We present Medical-Blocks on the use case of medical imaging and how the platform is currently being used at the Inselspital (University Hospital of Bern, Bern, Switzerland). This use case encompasses mostly research in the field of quantitative medical image analysis, involving the processing of medical images using AI developed to extract quantitative imaging biomarkers for monitoring of treatment response and as an outcome measure. To do so, researchers need to have access to medical images acquired in daily clinical routine to develop and evaluate AI methodologies on real-world data. To date, this process has been tedious because it involves accessing the PACS of the hospital to query and retrieve medial images of potential cases in the DICOM format. Subsequently, researchers had to anonymize and convert the DICOM images to a regulatory-complying and research-friendly format. Furthermore, the medical images had to be linked to complementary (clinical) information such as demographic variables and diagnoses extracted from other clinical systems.
Medical-Blocks was integrated into the IT imaging ecosystem at our hospital (). We opted to use Medical-Blocks as a cloud instance, which does not necessitate the installation of Medical-Blocks at the hospital but, in turn, necessitates that all data contained in Medical-Blocks must be anonymized to comply with the legal regulations of the responsible authorities. Therefore, we use MB-Connect to access the unanonymized data of the PACS, anonymize the data, and send the data to Medical-Blocks in a semiautomatic manner. MB-Connect was integrated into an in-house DICOM viewer as a plug-in (MB-Viewer; section S6 in ). Upon import, the users of Medical-Blocks can access the data via the web UI from anywhere. Furthermore, the data can be synchronized and shared with any computer by two synchronization applications: MB-Sync and MB-SyncLight.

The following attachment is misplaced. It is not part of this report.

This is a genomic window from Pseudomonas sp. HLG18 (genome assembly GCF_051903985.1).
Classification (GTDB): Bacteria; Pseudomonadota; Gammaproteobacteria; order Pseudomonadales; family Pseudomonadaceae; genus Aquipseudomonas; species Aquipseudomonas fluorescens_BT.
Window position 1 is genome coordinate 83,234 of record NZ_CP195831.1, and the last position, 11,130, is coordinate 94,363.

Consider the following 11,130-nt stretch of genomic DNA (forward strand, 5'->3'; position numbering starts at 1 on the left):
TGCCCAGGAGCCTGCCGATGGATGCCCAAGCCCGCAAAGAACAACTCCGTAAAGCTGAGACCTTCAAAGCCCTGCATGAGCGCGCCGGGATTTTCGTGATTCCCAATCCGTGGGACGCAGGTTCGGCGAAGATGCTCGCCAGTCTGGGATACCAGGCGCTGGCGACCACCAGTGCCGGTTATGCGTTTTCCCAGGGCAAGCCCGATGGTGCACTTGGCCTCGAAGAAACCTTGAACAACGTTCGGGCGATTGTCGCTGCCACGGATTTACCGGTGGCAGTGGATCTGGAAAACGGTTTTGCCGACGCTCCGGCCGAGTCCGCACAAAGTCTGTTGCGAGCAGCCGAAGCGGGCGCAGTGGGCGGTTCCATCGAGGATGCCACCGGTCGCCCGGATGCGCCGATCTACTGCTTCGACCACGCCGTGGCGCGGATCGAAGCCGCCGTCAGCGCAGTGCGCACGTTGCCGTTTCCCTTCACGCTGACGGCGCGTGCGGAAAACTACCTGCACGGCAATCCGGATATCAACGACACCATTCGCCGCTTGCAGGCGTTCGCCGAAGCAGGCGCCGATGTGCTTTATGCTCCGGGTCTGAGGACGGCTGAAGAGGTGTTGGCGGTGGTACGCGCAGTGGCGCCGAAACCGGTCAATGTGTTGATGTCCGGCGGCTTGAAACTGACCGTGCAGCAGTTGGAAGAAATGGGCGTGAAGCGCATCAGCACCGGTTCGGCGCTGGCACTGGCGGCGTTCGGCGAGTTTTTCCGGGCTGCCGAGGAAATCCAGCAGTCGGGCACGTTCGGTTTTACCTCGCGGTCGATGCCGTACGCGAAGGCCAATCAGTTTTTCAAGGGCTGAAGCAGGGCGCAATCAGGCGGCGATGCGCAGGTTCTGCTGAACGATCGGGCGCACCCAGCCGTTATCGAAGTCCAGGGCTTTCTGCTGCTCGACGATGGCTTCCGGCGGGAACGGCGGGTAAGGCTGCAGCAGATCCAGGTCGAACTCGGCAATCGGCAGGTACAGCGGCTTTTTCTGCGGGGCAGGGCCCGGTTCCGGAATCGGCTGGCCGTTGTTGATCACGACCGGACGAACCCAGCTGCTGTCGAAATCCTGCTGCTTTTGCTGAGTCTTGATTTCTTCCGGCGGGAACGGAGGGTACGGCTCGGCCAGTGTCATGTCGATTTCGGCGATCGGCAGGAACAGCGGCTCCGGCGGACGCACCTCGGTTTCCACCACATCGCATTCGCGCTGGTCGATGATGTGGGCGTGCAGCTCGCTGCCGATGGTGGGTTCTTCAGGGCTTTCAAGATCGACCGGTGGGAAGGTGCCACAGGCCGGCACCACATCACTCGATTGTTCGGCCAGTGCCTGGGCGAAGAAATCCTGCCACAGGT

We present the results of the development of Medical-Blocks separated into the main features of data exploration, data management, data analysis, and data sharing.
The dashboard with a summary of the metadata is presented to the user upon log-in into Medical-Blocks (). The number of cases, studies, and series available become directly visible to the user. It also presents summaries on anatomical regions, sequence, and the type of pathology. Furthermore, the dashboard presents the latest activities within the project to the user. Moreover, only the metadata and activities of the project or projects to which the user has access are shown.